To earn host country status, Qatar went up against countries like the U.S. and worked on its proposal for nearly two years. A country of about 1.5 million people, summertime temperatures can climb over 100 degrees, a concern for FIFA. And there has been controversy over the role of Qatar’s oil wealth, and whether the FIFA organization’s possible ulterior motives and personal problems came up during the deliberations.
After the jump, read the Q&A we conducted with Mike Holtzman, partner at Brown Lloyd James, fresh off a plane from Zurich. The firm served as the international PR representative for Qatar’s World Cup bid committee working in Doha, London, and New York. The firm has experience in this area – it also worked on the 2008 Beijing Summer Olympics bid and the 2010 Vancouver Winter Olympics bid.
How did you and the firm first become involved with these international sporting bids?
We’ve been in Qatar for about 10 years and we represent a number of interests in Qatar. In terms of how we got into this line of business, it was purely by accident.
The firm specializes in what we call public diplomacy, which is introducing one country or culture to another culture using strategic communications. We had first done work like this on behalf of the Chinese for their Olympics bid, which was as much a political campaign as it was trying to get votes to support China for the Olympics. It was talking about China, opening up China should they win the Games, talking about China’s culture, the benefits of engaging China through the Olympics. So these [bids] take on an almost political, cultural dimension as much as they are about understanding sport and the Olympic movement.
The World Cup was done more for our love for Qatar in the sense that we see this as such a dynamic and fascinating and fast-moving country with such a great story to tell. And that provides a window into the Arab world and the Muslim world, a positive image of the Middle East. To us, it was really an unmissable opportunity to work on this campaign.
What were some of the other messaging points that you were using here?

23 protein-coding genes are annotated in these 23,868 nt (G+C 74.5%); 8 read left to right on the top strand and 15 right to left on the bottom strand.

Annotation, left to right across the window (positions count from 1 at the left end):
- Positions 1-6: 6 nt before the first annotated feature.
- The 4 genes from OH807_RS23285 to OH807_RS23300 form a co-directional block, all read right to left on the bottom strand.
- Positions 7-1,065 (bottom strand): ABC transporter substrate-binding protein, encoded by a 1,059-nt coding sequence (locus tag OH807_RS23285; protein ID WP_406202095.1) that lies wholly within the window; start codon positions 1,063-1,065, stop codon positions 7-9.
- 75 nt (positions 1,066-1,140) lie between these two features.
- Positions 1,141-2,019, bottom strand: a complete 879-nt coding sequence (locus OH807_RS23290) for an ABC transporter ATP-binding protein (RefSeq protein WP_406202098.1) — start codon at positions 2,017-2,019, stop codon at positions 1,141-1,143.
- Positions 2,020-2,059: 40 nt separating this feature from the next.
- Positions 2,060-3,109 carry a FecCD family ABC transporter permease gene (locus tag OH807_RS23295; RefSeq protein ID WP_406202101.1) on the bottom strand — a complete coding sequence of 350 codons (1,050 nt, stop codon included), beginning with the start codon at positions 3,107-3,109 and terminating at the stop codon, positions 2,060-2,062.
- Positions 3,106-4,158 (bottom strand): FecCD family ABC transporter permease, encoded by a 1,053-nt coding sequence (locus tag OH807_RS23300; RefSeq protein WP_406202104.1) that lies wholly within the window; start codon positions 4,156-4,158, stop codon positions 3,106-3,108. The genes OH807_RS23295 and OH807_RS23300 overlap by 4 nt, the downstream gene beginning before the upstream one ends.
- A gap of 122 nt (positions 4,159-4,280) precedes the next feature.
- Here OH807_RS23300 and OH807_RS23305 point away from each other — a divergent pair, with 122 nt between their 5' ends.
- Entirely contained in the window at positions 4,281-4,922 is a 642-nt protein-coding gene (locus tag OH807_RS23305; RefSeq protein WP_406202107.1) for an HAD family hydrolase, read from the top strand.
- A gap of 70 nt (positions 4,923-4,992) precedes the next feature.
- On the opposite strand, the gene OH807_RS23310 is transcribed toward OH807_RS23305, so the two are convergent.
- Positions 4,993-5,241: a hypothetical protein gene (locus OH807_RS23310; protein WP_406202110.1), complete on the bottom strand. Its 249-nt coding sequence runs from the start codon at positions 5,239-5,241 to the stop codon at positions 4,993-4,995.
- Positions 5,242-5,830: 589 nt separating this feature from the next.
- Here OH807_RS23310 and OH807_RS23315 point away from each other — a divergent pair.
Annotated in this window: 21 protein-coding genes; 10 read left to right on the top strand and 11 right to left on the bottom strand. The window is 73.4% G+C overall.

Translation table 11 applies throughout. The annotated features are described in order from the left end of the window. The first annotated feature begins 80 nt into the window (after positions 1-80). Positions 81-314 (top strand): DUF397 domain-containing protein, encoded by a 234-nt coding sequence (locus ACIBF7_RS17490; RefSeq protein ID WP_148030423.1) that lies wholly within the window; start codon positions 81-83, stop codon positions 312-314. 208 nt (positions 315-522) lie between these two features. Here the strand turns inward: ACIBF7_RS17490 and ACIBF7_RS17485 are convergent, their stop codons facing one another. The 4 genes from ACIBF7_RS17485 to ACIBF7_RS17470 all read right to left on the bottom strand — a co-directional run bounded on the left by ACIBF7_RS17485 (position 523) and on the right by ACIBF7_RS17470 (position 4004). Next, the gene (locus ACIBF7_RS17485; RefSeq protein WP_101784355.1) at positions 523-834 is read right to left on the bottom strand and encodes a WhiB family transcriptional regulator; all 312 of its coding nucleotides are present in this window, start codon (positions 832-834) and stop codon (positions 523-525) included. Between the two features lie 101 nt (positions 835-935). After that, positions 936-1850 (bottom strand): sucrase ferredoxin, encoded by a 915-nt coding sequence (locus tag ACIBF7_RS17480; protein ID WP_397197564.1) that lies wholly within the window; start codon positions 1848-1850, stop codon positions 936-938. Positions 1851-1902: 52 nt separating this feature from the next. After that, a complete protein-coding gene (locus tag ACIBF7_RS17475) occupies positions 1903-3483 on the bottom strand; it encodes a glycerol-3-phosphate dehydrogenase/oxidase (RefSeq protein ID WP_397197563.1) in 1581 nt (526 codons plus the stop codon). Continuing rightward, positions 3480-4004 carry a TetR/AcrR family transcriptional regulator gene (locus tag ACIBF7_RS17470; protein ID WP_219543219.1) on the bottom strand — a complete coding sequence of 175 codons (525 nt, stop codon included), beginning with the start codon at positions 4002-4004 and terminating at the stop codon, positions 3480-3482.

The Qataris have a very strong sense of message. They understood that the World Cup is the most popular sporting event in the world in terms of viewers, participation, [and] duration. And they knew to have the World Cup come to the Middle East for the first time would give the world its first real opportunity to have a very close look at the modern Middle East; maybe dispel some myths about the Middle East, maybe establish some new dialogue through sport that you couldn’t have in the political sphere. And the Qataris have always been very sensitive to that.
The other messages were about legacy. When you host the World Cup you’re supposed to leave something behind. And that can be something like touching the young people of the Middle East with the World Cup and imbuing them with the values of sport. It can also be something physical. In this case, the Qataris were going to build these brilliant air-cooled stadiums that allowed the games to be held in the heat. Then when the Cup is over they’re going to dismantle many of these stadiums and give the technology and the modular stadiums to the developing world. So there’s a physical legacy and an enormous political legacy to having the World Cup come to the Middle East for the first time.
How is it that the political aspects of these sporting events have come to be so important to the pitches?
When Beijing won, they were against cities like Paris, which technically are superior cities – they’re beautiful, more iconic, people want to shop there and spend money there and party there. But they couldn’t make the same argument that the Chinese could make that this could drive large-scale change. That was what the Qataris did. They were able to elevate their pitch to a level that nobody else could, which is “This will change our region;” “This will create East-West dialogue;” “This will put a window on to the Middle East that shows a positive image.” These are messages that really can’t be matched by the more abstract concepts that some of the other rivals were presenting.
So when you can elevate it [you don't] necessarily deliberately make it political, but it’s one of the values that these voting bodies are thinking about. They’re thinking about a real legacy of sport.
From a PR standpoint, what practice area does this fall under? Is it a public affairs issue? Is it sports?
It really allows you to fire on all cylinders. I think there are some elements of crisis communications, there are moments of great stress and tension. During this campaign, there were lots of allegations flying back and forth.
There’s a technical and science element. The Qataris basically had to identify technologies that could cool open-air stadiums that hold tens of thousands of people when it’s 100 degrees out. One of the big concerns about Qatar was the heat. So the Qataris identified state-of-the-art solar-powered technology that could cool the stadiums.
You have regional public relations involved because you wanted to demonstrate that the entire Middle East was behind this bid. So you had a grassroots campaign-like element. There was a corporate social responsibility element that they were introducing legacy elements all across the Middle East.
What’s next for your relationship with Qatar?
It’s such a close relationship now and we have such a wonderful set of clients in the country that for us it was an honor to work on this and it’s not so much a business development enterprise. We’re happy to have been a part of this. It’s really historic.
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